I don’t know why I’m telling you all this. I’ve been thinking about this lately — the kind of person I want to be, the person I am, and the person I’m slowly becoming.
Man this sounds angsty and navel-gazy, but whatevs: Growing up I wrote all the time, lots of fiction, because I wanted to be Stephen King. I didn’t just want to sound like Stephen King, or have cool ideas and make millions of dollars like Stephen King — I legit wanted to HAVE HIS BRAIN AS MY OWN. I wanted to dig through his garbage and smell his sheets (Not really, because ew, but I was for real obsessed with him and everything he wrote). As far as I was concerned, Stephen King was a rock star, and I modeled everything I wrote after his writing. It was all creepy, gothic, paranormal, profanity-laced. I loved him. And I would write these literal novels, upwards of fifty thousand words, at the age of twelve, and then cry and cry because what my voice sounded like on paper was nowhere near what Stephen King’s voice sounded like. I wanted to sound like a thirty-year-old male fiction writer and I was so incredibly angry and devastated that I didn’t.
I’ve taken some time off this blog, unexpectedly. Partially because life with two kids is hectic, and I’m on the phone every single day with a doctor, a therapist, or an insurance person, trying to get Henry the best possible care. But I’ve also not been writing as much because I’ve been writing elsewhere.
In January, I decided to start freelancing full-time (or, about as “full time” as you can get with two young children). And in the six short months I’ve been doing this — pitching articles, sending out letters of interest — I can’t even believe what I’ve been able to do. In February, I published an essay in the Washington Post. In April, The Atlantic. In May, the Daily Beast. And the most recent clip? The mother. fuggin. New. York. Times.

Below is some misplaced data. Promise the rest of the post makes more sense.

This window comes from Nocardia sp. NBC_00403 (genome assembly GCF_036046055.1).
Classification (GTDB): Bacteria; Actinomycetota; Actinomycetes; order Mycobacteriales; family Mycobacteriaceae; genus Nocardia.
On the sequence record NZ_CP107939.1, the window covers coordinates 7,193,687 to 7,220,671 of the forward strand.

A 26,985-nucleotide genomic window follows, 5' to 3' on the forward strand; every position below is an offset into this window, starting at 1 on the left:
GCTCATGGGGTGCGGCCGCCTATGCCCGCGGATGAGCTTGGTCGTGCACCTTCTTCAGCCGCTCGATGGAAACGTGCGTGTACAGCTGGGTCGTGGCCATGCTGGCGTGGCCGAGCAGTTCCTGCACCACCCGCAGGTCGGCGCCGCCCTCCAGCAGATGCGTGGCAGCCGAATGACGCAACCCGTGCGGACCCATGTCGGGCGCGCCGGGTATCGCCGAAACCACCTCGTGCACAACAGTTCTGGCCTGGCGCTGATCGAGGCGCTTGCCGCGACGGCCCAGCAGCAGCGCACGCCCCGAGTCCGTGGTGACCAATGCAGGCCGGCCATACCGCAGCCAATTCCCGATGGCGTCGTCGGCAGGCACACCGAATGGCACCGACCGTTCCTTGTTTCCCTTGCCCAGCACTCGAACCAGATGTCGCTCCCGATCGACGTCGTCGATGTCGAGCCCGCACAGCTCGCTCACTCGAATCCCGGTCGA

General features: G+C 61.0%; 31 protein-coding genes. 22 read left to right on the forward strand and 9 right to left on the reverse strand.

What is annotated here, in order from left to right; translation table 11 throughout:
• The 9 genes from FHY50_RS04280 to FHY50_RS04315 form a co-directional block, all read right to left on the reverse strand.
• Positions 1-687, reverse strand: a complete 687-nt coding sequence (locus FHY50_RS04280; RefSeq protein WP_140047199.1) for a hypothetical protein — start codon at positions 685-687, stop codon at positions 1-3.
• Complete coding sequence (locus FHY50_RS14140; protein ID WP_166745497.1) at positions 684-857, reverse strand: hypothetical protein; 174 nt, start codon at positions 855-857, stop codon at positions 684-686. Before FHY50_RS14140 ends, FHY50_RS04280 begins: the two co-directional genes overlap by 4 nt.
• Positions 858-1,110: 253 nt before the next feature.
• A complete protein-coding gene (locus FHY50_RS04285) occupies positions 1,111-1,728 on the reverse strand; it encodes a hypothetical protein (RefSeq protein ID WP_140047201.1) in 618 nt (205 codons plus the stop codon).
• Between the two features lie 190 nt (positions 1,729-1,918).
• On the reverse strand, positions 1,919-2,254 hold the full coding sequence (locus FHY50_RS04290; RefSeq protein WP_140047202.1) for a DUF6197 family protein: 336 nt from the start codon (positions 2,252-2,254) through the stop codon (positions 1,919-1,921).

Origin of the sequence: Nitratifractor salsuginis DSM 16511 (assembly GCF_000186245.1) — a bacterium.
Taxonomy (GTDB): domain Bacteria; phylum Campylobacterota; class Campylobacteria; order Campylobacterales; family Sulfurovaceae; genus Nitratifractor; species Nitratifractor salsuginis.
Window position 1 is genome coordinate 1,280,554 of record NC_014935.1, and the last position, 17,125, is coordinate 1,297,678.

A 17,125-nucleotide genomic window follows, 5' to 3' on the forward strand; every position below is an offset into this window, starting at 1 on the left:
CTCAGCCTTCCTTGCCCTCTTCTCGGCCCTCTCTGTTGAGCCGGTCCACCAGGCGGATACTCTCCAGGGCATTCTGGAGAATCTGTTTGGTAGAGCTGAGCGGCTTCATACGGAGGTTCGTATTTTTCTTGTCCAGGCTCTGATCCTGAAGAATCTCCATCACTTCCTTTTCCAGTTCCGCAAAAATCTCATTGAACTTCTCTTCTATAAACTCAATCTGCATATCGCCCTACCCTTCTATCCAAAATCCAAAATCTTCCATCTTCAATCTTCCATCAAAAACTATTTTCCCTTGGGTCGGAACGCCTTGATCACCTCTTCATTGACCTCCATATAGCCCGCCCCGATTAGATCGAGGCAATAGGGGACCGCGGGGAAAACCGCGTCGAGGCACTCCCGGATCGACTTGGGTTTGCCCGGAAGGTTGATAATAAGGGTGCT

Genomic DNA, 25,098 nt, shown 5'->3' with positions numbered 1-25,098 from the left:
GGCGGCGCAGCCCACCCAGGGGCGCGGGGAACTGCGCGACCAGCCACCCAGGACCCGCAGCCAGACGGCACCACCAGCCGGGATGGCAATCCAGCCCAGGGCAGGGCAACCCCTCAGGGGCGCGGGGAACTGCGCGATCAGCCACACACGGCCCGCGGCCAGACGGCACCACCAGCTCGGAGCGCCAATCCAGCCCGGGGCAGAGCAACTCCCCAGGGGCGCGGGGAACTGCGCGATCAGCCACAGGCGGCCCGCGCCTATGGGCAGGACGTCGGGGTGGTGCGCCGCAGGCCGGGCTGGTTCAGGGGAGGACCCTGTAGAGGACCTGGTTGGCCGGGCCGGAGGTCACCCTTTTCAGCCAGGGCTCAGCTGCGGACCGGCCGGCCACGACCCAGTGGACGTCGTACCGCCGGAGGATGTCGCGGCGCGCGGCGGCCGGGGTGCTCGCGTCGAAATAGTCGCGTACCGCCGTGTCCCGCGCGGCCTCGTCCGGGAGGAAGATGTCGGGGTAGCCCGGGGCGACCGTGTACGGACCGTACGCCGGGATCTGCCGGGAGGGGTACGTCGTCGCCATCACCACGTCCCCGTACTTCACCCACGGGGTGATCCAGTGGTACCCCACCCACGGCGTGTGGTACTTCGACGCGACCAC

I share this because I feel like I’m slowly becoming that person, that person I always wanted to be, the person who has that “writerly” voice I always wanted to have. I’m starting to develop a writing style that’s distinct and totally my own and I’m starting to have that authorial voice I’ve lusted after since I was nine. The person I’ve always wanted to become, and the person I am becoming, is starting to merge together. Like, those writers I’ve always admired? I’m becoming that. It’s wonderful. And exhilerating. And fun.
So I can’t promise I’m going to write here more often, although between deadlines and phone calls and screaming toddlers, I definitely am going to try. But I wanted to share how positively scared and excited and euphoric I am to be easing into that person I’ve always wanted to become, and to like who I’m becoming. I’m not Stephen King — not even close. And I still can’t graph a line to save my life. But I’m going to keep writing, and learning, because that’s who I am: A writer. I am. I am. I just am.